Even experienced drivers can be caught out when bad weather arrives but good preparation before your journey can give you the all confidence you need for driving in the snow.
If extreme weather is forecast, avoid driving in the snow unless your journey is essential. However good your vehicle, there is always the risk of being caught in a jam when other drivers are unable to cope. Bad weather can arrive while you are away from home, however, and planning ahead can make the return trip safer and less stressful.
- At the beginning of winter, ensure that your vehicle is properly serviced and discuss with your mechanic whether snow tires will be appropriate. These are effective but can be expensive. A cheaper alternative is a pair of snow socks or tire chains that you can fit quickly to the drive tires when traction is poor.
- Other essentials for your winter kit are a small shovel to dig a path for your wheels if you get stuck, a tow rope, jump leads, a warm blanket, water and a snack. A sizeable torch and phone charger should be in your car already. Always have good outdoor clothing including hat and boots with you in winter. When properly equipped, driving in the snow will be less daunting.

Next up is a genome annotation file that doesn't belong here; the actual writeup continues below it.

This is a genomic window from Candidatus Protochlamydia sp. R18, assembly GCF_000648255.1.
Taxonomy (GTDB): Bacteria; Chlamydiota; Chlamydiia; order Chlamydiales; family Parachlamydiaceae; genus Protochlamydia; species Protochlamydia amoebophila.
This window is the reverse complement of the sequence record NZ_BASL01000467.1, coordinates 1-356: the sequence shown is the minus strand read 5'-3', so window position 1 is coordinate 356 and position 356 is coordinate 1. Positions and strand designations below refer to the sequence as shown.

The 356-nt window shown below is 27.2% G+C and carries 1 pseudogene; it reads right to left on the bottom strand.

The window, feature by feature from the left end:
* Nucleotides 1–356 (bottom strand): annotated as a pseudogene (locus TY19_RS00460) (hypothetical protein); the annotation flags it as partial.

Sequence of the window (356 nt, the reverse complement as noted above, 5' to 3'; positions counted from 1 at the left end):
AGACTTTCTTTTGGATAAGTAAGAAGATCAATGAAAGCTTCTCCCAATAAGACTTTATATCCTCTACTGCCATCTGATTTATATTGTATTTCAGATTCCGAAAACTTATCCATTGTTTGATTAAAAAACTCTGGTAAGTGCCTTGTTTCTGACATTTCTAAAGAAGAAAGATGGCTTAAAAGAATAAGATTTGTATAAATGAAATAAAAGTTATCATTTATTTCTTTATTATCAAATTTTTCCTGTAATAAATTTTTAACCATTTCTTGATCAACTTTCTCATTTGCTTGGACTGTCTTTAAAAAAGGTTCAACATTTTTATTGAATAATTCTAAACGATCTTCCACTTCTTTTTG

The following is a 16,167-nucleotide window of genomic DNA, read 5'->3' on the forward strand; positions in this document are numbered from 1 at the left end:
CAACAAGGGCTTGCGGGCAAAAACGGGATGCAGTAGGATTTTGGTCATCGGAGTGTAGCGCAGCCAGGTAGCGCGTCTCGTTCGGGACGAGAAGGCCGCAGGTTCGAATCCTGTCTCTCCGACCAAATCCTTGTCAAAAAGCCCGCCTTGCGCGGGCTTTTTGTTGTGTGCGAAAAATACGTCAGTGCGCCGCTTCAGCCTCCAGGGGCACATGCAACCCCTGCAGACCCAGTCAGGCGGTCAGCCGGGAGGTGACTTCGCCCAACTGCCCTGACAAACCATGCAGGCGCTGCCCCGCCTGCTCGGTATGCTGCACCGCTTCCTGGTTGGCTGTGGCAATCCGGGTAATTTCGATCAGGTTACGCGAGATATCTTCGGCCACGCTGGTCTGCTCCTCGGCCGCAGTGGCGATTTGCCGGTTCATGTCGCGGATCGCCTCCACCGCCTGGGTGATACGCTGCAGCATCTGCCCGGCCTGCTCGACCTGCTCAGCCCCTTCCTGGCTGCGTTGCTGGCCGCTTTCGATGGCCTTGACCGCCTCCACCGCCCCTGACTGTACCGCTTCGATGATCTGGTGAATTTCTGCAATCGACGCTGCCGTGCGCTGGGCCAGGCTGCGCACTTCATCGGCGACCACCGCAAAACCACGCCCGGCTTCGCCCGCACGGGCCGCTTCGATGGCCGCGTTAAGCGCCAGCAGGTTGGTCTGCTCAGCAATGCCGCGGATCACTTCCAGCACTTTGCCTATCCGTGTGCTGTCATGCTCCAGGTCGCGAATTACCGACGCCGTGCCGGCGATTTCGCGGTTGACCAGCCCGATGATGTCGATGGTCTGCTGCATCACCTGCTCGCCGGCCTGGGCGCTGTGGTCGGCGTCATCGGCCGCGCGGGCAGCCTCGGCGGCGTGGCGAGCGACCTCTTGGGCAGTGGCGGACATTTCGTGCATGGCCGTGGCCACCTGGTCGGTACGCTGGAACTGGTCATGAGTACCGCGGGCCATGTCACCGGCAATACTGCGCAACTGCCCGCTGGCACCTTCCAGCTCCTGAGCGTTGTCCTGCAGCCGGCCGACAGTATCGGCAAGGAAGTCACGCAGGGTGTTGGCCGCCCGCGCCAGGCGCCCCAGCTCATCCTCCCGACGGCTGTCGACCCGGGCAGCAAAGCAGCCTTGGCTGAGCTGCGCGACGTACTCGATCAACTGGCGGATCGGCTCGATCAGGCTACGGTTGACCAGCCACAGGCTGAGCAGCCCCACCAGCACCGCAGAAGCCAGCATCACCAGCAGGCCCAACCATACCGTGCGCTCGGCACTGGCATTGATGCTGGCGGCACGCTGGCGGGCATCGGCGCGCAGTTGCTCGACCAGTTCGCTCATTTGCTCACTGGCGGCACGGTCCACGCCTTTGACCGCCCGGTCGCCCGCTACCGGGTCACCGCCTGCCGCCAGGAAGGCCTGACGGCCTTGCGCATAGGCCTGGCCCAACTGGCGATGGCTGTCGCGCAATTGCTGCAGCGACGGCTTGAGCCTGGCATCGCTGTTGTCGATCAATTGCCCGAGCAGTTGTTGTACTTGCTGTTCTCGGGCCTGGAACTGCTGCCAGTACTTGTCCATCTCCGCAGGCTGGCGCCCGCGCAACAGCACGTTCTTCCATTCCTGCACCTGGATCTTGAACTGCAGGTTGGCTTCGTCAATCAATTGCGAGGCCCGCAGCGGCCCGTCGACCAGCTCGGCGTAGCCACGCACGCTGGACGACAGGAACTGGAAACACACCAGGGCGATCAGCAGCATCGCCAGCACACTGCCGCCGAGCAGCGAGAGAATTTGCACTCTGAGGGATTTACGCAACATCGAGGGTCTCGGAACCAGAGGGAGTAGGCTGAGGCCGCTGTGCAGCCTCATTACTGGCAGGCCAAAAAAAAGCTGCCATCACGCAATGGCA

- Before you set off, clear as much snow from your car as possible to aid visibility and ensure your fuel tank is full. Call your destination to give an estimated time of arrival based on weather conditions. As you set off, remember that slow and steady is the secret when driving in the snow. Use dipped headlights and avoid rapid changes of speed.
- It is vital to look ahead as you drive to anticipate corners or junctions. If you need to brake, press the pedal repeatedly without letting the brakes lock until you stop. Try to stick to well-used routes where you can, even if it means a detour, as these will be clearer.
If the Worst Happens
- When driving in the snow, you may feel the car begin to skid. Take your foot off the accelerator and depress the clutch while steering in the direction you want to go until your car is stable again.
- If you do get stuck in blizzard conditions, stay calm. Leave your vehicle only if help can be reached nearby, otherwise leave a window slightly open and run your engine and car heater periodically to stay warm. Try to keep the exhaust pipe clear of snow while you await rescue.